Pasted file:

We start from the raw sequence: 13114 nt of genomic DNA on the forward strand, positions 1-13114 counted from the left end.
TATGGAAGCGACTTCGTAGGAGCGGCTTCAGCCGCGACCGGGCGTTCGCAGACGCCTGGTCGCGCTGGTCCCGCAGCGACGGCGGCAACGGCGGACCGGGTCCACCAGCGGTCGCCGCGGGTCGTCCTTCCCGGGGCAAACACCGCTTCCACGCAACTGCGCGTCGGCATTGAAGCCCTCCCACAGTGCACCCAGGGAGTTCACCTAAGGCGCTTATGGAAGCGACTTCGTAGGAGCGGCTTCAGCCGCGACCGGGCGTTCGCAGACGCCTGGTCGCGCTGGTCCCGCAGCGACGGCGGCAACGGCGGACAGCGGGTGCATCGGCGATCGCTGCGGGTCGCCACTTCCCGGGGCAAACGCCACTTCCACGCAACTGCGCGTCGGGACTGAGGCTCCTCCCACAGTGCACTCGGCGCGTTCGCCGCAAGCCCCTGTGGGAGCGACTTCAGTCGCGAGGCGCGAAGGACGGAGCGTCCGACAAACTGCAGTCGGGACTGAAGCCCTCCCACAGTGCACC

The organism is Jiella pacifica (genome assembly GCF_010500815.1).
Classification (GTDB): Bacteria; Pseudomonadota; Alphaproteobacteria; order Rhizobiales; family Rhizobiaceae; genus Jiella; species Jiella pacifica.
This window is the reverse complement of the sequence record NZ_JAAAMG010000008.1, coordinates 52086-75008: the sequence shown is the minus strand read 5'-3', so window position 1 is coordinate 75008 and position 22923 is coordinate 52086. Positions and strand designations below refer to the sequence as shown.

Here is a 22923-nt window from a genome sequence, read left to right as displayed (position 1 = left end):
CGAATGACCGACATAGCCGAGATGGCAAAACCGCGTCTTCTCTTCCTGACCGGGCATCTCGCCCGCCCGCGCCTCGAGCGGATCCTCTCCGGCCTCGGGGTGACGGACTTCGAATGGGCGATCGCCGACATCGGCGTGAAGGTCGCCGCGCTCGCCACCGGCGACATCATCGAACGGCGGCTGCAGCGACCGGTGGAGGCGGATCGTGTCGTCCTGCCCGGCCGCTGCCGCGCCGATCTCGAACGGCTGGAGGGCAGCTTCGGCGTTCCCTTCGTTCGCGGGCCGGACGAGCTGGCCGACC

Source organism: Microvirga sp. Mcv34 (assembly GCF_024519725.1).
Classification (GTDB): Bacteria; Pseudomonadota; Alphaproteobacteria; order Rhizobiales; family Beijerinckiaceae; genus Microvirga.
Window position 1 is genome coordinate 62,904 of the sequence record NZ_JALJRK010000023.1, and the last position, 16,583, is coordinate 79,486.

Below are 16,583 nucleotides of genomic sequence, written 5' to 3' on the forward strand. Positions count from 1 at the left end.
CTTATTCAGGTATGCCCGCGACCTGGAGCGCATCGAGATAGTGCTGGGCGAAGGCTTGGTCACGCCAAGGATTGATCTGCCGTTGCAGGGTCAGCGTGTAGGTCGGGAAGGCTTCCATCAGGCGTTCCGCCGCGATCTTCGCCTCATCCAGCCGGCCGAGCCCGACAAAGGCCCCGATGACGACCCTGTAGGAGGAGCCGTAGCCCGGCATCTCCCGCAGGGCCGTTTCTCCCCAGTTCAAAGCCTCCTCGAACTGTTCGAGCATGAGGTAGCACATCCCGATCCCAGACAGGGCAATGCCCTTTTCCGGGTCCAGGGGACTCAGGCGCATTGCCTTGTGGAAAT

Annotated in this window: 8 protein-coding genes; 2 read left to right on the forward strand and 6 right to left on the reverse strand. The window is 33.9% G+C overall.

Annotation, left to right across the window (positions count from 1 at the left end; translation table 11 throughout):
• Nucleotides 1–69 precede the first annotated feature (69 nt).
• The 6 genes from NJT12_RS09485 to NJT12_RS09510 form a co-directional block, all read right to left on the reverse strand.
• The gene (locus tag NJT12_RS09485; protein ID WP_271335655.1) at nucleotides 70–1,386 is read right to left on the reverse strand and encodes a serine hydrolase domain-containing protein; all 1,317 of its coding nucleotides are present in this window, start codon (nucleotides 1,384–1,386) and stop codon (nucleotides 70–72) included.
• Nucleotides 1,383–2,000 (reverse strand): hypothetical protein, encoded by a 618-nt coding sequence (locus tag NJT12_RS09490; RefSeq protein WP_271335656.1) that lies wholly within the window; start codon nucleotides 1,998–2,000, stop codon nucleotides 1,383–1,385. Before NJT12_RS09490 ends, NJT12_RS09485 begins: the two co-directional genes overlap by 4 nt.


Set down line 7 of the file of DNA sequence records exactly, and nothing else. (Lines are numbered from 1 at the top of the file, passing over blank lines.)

CGAATGACCGACATAGCCGAGATGGCAAAACCGCGTCTTCTCTTCCTGACCGGGCATCTCGCCCGCCCGCGCCTCGAGCGGATCCTCTCCGGCCTCGGGGTGACGGACTTCGAATGGGCGATCGCCGACATCGGCGTGAAGGTCGCCGCGCTCGCCACCGGCGACATCATCGAACGGCGGCTGCAGCGACCGGTGGAGGCGGATCGTGTCGTCCTGCCCGGCCGCTGCCGCGCCGATCTCGAACGGCTGGAGGGCAGCTTCGGCGTTCCCTTCGTTCGCGGGCCGGACGAGCTGGCCGACC